University of Queensland law students will tackle issues concerning organised crime, migrant smuggling and human trafficking this week at a United Nation’s (UN) conference in Vienna, Austria.
Seven students will attend the Conference of States Parties to the Convention against Transnational Organised Crime from 6 to 10 October, as well as participate in a joint UQ and University of Vienna course.
The course, conducted by the University of Vienna’s Professor Susanne Reindl-Krauskopf and UQ’s Professor Andreas Schloenhardt, encourages students to research topics from the UN conference and how they would apply in Australian law.
“The course allows Australian students to study in an international environment and learn how European nations and international law prevent and combat organised crime,” Professor Schloenhardt said.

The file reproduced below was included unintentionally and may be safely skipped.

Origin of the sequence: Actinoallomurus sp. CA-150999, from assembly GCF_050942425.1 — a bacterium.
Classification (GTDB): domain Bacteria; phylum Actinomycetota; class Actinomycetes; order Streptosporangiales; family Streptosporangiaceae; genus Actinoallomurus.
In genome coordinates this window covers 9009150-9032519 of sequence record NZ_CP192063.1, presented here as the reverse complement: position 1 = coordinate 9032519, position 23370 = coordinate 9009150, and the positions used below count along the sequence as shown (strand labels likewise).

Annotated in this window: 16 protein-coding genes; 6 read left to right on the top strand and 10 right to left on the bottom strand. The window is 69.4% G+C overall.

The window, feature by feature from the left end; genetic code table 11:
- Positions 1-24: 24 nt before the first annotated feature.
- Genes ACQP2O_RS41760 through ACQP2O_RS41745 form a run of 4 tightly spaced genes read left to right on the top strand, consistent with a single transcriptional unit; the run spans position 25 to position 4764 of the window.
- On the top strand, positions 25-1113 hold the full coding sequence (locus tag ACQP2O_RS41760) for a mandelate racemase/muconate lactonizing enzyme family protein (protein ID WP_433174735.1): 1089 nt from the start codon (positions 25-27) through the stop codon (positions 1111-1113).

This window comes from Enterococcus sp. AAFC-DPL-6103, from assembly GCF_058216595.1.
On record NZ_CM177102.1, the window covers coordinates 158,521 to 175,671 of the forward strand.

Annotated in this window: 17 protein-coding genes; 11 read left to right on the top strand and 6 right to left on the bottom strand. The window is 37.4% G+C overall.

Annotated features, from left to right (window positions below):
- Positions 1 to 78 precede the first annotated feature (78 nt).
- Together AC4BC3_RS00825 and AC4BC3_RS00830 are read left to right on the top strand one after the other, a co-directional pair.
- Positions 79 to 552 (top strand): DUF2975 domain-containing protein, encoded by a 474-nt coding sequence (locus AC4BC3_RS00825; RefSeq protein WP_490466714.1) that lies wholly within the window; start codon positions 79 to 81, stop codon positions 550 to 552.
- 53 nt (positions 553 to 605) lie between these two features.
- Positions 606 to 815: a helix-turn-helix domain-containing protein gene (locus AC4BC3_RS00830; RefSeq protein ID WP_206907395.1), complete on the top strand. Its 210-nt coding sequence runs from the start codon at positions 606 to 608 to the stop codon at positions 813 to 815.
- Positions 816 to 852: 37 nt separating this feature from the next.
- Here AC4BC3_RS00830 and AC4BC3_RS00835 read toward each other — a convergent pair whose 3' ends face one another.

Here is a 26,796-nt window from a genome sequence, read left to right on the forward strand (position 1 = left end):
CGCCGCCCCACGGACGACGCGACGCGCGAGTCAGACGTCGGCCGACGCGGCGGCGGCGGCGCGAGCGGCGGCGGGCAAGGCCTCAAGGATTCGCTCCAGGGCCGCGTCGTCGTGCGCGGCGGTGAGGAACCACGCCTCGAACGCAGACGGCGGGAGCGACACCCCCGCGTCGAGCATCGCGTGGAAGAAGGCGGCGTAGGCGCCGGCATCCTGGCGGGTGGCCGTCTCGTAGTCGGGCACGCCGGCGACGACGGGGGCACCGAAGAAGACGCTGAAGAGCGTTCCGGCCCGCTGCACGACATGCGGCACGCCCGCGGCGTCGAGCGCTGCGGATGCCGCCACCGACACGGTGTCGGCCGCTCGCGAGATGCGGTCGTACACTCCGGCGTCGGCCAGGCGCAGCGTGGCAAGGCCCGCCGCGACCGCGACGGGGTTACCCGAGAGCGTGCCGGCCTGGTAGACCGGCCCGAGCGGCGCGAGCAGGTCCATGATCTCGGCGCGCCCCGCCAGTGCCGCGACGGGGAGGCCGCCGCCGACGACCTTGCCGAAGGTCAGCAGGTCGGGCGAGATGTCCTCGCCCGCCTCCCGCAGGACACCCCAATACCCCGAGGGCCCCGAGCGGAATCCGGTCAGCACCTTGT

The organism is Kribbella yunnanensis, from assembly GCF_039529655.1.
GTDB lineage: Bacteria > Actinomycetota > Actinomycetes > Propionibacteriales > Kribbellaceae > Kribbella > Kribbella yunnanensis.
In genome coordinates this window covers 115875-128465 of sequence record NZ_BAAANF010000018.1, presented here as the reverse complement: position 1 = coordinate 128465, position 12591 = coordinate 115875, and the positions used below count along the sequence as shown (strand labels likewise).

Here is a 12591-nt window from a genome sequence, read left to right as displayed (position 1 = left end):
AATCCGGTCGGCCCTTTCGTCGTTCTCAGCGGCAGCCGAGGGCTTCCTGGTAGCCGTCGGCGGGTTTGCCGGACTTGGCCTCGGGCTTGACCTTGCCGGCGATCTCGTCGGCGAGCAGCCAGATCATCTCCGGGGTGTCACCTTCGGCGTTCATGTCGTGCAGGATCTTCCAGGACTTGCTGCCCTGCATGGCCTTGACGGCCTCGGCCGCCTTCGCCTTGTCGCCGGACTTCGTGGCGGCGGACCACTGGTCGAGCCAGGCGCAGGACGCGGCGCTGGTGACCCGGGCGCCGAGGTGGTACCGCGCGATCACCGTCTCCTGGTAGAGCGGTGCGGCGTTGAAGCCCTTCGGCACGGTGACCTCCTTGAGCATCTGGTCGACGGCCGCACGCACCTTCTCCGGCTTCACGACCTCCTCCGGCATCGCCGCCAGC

The course opening was marked by a reception at the Australian embassy in Vienna and students also visited the UN Vienna office.
Students will also have the opportunity to hear from several conference delegates during the course.
The course is part of the ongoing research and teaching collaboration between Professors Reindl-Krauskopf and Schloenhardt.
The pair have led an international initiative examining topics relating to organised crime, migrant smuggling and people trafficking since 2013.
“This course is the first teaching component of this initiative,” Professor Reindl-Krauskopf said.
“It invites students to critically reflect on the nature and limitations of international and domestic law relating to transnational organised crime, and understand the rationale of policies, legislation and law enforcement measures in this area.”
A similar course will be offered to UQ and University of Vienna students in Brisbane in September 2015.